Getting the most from your combine means keeping up with maintenance year-round to ensure it’s always performing at its best.
Regularly checking your combine for wear or other problems will help prevent costly repairs and unexpected breakdowns. While some recommend checking the combine at night after it’s been running, doing so can cause you to miss problems because of the dark — so checking first thing in the morning before a long day of work is your best shot for spotting any issues. If you choose to inspect your combine at night, make sure your work area is well lit to allow you to see any potential problems.
● Check the fuel level and fill machine if necessary
● Check engine and hydraulic oil levels
● Search for bearings that are out
● Check for cracks or wear in critical pieces
● Grease all zerk fittings
● Check air filters for cleanliness
● Change oil if the combine has been sitting unused
● Adjust chains for tightness
● Check the radiators for water levels
● Empty rock traps
● Check air pressure in the tires, once a week
● Check for cracks in the shoes, shaker pans or walkers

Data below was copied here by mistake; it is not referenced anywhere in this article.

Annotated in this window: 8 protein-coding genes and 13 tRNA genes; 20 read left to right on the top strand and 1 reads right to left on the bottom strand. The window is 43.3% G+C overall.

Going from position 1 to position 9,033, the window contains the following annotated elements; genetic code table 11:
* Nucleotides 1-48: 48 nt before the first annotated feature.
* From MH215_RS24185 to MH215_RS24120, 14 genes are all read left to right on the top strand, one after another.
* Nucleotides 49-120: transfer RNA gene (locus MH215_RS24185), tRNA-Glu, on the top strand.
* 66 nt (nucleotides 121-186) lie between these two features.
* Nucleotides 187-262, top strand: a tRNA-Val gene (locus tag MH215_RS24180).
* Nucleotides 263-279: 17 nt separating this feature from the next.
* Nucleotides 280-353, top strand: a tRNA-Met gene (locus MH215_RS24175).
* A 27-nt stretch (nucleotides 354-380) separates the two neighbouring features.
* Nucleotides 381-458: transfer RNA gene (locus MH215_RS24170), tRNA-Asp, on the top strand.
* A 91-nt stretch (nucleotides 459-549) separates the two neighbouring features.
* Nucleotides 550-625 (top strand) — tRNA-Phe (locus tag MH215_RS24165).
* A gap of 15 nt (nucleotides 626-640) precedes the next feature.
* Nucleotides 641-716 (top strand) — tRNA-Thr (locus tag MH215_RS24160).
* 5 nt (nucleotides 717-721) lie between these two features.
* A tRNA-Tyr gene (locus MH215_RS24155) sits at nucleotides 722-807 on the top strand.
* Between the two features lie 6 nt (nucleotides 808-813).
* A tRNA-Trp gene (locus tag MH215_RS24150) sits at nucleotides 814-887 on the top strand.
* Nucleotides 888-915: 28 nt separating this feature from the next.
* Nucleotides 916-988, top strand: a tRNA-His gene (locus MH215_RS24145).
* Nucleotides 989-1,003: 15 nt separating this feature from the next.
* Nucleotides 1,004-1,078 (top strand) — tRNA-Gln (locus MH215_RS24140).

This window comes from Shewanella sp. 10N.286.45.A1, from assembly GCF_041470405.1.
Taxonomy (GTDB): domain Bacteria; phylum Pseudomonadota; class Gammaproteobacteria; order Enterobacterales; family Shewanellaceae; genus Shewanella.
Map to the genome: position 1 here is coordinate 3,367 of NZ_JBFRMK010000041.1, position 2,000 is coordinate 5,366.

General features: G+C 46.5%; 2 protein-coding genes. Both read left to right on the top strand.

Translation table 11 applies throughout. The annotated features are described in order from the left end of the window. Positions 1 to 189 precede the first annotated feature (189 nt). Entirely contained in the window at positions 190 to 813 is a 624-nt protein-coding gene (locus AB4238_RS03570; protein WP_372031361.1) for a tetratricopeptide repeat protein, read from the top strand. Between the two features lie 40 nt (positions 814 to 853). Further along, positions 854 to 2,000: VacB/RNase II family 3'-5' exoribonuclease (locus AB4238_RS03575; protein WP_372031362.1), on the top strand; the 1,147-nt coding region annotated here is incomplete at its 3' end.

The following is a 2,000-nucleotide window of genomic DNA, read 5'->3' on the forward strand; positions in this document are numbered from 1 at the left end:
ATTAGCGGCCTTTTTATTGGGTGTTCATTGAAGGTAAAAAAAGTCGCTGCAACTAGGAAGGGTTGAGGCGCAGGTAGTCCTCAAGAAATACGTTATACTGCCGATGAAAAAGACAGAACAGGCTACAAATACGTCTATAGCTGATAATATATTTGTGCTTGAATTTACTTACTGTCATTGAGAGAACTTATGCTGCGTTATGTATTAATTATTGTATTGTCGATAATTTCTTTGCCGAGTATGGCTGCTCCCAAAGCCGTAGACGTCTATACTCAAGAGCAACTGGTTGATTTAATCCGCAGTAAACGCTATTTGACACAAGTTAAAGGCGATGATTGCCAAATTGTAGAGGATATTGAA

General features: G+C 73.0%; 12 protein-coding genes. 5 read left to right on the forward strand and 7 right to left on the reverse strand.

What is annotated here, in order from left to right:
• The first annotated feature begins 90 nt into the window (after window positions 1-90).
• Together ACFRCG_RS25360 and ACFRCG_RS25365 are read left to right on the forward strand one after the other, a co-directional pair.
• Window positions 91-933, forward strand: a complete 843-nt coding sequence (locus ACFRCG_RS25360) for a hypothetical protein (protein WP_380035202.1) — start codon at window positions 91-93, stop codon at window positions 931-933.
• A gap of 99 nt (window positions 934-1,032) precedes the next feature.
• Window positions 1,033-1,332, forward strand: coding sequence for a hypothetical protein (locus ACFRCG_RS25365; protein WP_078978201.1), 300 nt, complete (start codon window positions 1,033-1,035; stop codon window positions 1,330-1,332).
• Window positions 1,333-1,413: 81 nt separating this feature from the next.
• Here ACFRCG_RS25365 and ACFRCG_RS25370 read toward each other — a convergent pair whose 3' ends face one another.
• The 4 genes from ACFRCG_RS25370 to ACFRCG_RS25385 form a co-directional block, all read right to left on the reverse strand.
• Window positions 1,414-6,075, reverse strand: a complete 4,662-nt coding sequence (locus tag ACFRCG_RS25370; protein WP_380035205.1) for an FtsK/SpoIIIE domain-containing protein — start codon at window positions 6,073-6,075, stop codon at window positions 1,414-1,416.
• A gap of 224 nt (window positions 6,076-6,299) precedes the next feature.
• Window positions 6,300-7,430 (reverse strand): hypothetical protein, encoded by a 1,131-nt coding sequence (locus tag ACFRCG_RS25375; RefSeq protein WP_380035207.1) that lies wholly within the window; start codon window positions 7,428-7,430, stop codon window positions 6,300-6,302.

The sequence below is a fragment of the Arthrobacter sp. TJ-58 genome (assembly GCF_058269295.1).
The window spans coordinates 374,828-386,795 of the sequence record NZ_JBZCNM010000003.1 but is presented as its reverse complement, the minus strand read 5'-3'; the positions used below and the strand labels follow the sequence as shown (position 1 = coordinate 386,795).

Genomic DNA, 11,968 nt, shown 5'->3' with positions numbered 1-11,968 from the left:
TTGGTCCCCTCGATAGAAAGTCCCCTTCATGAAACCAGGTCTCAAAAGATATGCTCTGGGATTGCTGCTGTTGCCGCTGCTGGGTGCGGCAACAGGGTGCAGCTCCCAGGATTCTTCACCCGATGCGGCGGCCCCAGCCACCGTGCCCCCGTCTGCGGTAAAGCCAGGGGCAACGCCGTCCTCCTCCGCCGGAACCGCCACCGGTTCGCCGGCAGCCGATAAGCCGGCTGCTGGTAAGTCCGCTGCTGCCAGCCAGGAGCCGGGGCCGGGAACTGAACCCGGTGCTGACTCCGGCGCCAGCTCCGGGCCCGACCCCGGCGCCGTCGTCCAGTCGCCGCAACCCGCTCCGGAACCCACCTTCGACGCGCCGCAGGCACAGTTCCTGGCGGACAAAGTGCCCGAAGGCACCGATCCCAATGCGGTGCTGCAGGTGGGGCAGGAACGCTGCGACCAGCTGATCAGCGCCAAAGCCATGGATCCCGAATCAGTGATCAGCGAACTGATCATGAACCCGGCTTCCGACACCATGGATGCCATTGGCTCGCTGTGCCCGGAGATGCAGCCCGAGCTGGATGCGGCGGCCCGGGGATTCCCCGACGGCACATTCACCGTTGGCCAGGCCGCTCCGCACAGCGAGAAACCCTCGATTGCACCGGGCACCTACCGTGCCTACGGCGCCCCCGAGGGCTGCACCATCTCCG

● Visually inspect for wear on bearings, chains, belts, sprockets, injector lines and sickle sections
Wintertime maintenance is absolutely critical for getting your combine machine ready for harvest season. Learning how to go through your combine yourself is much more cost-efficient than taking it into a dealer to be serviced.
● Clean the combine with a power wash and a quick wax
● Run the machine for about an hour, check if bearings are warm and look for cracks in belts
● If there is a combine clinic near you, go there to learn information about your machine, diagnostics and how to inspect for and fix common problems
● Check all lights
● Tighten all belts
● Check all chains for tightness and wear
● Replace all chains every other year
● Check the feeder house floor for wear and see if it needs repaired or rebuilt
● Inspect cylinder bars for wear and straightness
● Check walker bearings for cracks and wear
● Weld any cracks
When the hard work is done and it’s time to put your equipment away, make sure your combine is ready to go next season by properly storing it.
● Store all combines indoors if possible to protect them from the elements
● Open cleanout doors and empty the stone trap
● Remove the shields and thoroughly blow out areas of the machine with compressed air
● Coat augers, chains and any areas that are exposed to grain movement with grease or another rust preventative
While the to-do list for maintaining your combine may seem time-consuming, keeping up with your machine’s maintenance will save you time and money in the long run. Combining preventative maintenance with year-round care will ensure a smooth harvest season and keep your expensive machine working for years to come.
Photo by Gregory Poole CAT
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